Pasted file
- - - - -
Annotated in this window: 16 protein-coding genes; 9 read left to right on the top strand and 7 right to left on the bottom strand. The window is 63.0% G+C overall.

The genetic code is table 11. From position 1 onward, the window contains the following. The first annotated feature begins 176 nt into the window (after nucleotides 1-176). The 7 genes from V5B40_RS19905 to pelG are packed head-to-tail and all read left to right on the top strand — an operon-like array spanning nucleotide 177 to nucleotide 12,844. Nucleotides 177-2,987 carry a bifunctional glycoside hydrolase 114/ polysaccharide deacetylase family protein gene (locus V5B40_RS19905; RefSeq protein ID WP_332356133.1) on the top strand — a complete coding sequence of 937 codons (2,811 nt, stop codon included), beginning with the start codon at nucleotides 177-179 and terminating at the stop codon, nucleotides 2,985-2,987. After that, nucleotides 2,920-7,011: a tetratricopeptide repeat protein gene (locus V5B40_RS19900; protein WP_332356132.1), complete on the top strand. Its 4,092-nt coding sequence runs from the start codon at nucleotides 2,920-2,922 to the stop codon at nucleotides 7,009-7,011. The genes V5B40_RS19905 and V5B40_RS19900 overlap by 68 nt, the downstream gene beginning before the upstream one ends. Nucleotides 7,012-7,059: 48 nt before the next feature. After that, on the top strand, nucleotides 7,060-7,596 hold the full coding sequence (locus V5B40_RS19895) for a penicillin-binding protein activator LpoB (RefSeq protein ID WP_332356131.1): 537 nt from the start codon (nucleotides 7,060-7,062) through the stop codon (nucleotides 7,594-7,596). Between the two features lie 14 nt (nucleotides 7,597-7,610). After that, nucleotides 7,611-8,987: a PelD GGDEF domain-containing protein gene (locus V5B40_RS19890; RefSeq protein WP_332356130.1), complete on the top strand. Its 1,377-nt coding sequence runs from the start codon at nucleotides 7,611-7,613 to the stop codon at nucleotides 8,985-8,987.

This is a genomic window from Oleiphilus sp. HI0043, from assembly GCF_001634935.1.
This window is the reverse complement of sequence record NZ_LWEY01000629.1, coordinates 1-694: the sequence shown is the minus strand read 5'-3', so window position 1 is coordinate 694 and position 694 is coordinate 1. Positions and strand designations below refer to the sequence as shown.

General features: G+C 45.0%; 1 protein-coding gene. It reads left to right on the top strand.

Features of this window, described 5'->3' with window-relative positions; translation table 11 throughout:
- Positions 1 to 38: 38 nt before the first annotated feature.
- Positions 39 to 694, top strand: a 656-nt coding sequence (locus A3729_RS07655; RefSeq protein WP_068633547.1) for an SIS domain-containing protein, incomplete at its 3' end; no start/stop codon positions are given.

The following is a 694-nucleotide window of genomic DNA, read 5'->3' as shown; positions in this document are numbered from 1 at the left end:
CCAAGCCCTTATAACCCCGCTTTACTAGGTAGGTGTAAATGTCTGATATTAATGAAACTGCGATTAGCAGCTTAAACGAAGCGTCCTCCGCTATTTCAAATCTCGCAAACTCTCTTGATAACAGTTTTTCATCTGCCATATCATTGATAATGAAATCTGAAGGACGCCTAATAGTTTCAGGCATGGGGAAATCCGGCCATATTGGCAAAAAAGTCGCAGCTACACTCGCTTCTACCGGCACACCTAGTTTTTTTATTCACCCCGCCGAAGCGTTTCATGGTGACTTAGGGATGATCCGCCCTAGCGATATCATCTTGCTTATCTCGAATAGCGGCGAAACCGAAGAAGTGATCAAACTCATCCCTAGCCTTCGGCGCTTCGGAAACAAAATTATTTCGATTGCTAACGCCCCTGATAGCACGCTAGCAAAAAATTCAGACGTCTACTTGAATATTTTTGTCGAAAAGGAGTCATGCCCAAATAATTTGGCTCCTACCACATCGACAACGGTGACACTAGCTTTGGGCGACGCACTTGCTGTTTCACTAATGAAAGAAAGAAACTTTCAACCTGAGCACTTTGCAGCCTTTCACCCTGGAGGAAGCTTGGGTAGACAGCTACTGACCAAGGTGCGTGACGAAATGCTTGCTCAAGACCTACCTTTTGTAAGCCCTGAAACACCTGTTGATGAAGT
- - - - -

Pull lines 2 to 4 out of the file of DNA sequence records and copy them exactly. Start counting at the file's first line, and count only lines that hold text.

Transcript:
The genetic code is table 11. From position 1 onward, the window contains the following. The first annotated feature begins 176 nt into the window (after nucleotides 1-176). The 7 genes from V5B40_RS19905 to pelG are packed head-to-tail and all read left to right on the top strand — an operon-like array spanning nucleotide 177 to nucleotide 12,844. Nucleotides 177-2,987 carry a bifunctional glycoside hydrolase 114/ polysaccharide deacetylase family protein gene (locus V5B40_RS19905; RefSeq protein ID WP_332356133.1) on the top strand — a complete coding sequence of 937 codons (2,811 nt, stop codon included), beginning with the start codon at nucleotides 177-179 and terminating at the stop codon, nucleotides 2,985-2,987. After that, nucleotides 2,920-7,011: a tetratricopeptide repeat protein gene (locus V5B40_RS19900; protein WP_332356132.1), complete on the top strand. Its 4,092-nt coding sequence runs from the start codon at nucleotides 2,920-2,922 to the stop codon at nucleotides 7,009-7,011. The genes V5B40_RS19905 and V5B40_RS19900 overlap by 68 nt, the downstream gene beginning before the upstream one ends. Nucleotides 7,012-7,059: 48 nt before the next feature. After that, on the top strand, nucleotides 7,060-7,596 hold the full coding sequence (locus V5B40_RS19895) for a penicillin-binding protein activator LpoB (RefSeq protein ID WP_332356131.1): 537 nt from the start codon (nucleotides 7,060-7,062) through the stop codon (nucleotides 7,594-7,596). Between the two features lie 14 nt (nucleotides 7,597-7,610). After that, nucleotides 7,611-8,987: a PelD GGDEF domain-containing protein gene (locus V5B40_RS19890; RefSeq protein WP_332356130.1), complete on the top strand. Its 1,377-nt coding sequence runs from the start codon at nucleotides 7,611-7,613 to the stop codon at nucleotides 8,985-8,987.

This is a genomic window from Oleiphilus sp. HI0043, from assembly GCF_001634935.1.
This window is the reverse complement of sequence record NZ_LWEY01000629.1, coordinates 1-694: the sequence shown is the minus strand read 5'-3', so window position 1 is coordinate 694 and position 694 is coordinate 1. Positions and strand designations below refer to the sequence as shown.